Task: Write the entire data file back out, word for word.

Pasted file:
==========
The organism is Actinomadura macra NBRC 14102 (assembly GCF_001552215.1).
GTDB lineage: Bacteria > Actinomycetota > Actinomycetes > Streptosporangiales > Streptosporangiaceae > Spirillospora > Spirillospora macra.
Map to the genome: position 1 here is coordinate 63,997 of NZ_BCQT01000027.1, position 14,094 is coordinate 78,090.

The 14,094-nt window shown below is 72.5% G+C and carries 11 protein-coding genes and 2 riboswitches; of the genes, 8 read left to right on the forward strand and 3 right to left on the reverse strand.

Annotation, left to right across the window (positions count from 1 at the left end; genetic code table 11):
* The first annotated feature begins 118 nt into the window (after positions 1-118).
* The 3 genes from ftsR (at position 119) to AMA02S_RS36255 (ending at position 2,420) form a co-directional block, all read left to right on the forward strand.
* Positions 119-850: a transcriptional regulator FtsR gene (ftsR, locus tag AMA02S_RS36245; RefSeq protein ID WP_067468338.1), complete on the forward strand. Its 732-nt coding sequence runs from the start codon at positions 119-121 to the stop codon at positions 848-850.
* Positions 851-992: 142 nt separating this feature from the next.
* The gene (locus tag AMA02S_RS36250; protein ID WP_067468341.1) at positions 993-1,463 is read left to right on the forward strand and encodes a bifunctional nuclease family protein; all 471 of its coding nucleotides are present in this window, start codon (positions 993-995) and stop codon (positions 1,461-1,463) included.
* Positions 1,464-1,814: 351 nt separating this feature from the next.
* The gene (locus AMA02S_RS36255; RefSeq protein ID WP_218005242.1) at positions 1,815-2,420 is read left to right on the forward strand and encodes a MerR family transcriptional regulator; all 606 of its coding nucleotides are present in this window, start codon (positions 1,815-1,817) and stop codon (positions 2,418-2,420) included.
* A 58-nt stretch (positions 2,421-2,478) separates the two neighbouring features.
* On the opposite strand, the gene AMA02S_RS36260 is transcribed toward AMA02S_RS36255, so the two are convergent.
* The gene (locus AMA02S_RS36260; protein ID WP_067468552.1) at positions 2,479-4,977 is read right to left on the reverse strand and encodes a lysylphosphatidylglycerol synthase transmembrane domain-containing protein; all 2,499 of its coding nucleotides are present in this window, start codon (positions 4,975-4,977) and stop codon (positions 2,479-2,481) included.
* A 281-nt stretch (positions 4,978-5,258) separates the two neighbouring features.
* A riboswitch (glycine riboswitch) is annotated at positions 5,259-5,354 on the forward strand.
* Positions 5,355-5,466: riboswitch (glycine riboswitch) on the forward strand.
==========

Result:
The organism is Actinomadura macra NBRC 14102 (assembly GCF_001552215.1).
GTDB lineage: Bacteria > Actinomycetota > Actinomycetes > Streptosporangiales > Streptosporangiaceae > Spirillospora > Spirillospora macra.
Map to the genome: position 1 here is coordinate 63,997 of NZ_BCQT01000027.1, position 14,094 is coordinate 78,090.

The 14,094-nt window shown below is 72.5% G+C and carries 11 protein-coding genes and 2 riboswitches; of the genes, 8 read left to right on the forward strand and 3 right to left on the reverse strand.

Annotation, left to right across the window (positions count from 1 at the left end; genetic code table 11):
* The first annotated feature begins 118 nt into the window (after positions 1-118).
* The 3 genes from ftsR (at position 119) to AMA02S_RS36255 (ending at position 2,420) form a co-directional block, all read left to right on the forward strand.
* Positions 119-850: a transcriptional regulator FtsR gene (ftsR, locus tag AMA02S_RS36245; RefSeq protein ID WP_067468338.1), complete on the forward strand. Its 732-nt coding sequence runs from the start codon at positions 119-121 to the stop codon at positions 848-850.
* Positions 851-992: 142 nt separating this feature from the next.
* The gene (locus tag AMA02S_RS36250; protein ID WP_067468341.1) at positions 993-1,463 is read left to right on the forward strand and encodes a bifunctional nuclease family protein; all 471 of its coding nucleotides are present in this window, start codon (positions 993-995) and stop codon (positions 1,461-1,463) included.
* Positions 1,464-1,814: 351 nt separating this feature from the next.
* The gene (locus AMA02S_RS36255; RefSeq protein ID WP_218005242.1) at positions 1,815-2,420 is read left to right on the forward strand and encodes a MerR family transcriptional regulator; all 606 of its coding nucleotides are present in this window, start codon (positions 1,815-1,817) and stop codon (positions 2,418-2,420) included.
* A 58-nt stretch (positions 2,421-2,478) separates the two neighbouring features.
* On the opposite strand, the gene AMA02S_RS36260 is transcribed toward AMA02S_RS36255, so the two are convergent.
* The gene (locus AMA02S_RS36260; protein ID WP_067468552.1) at positions 2,479-4,977 is read right to left on the reverse strand and encodes a lysylphosphatidylglycerol synthase transmembrane domain-containing protein; all 2,499 of its coding nucleotides are present in this window, start codon (positions 4,975-4,977) and stop codon (positions 2,479-2,481) included.
* A 281-nt stretch (positions 4,978-5,258) separates the two neighbouring features.
* A riboswitch (glycine riboswitch) is annotated at positions 5,259-5,354 on the forward strand.
* Positions 5,355-5,466: riboswitch (glycine riboswitch) on the forward strand.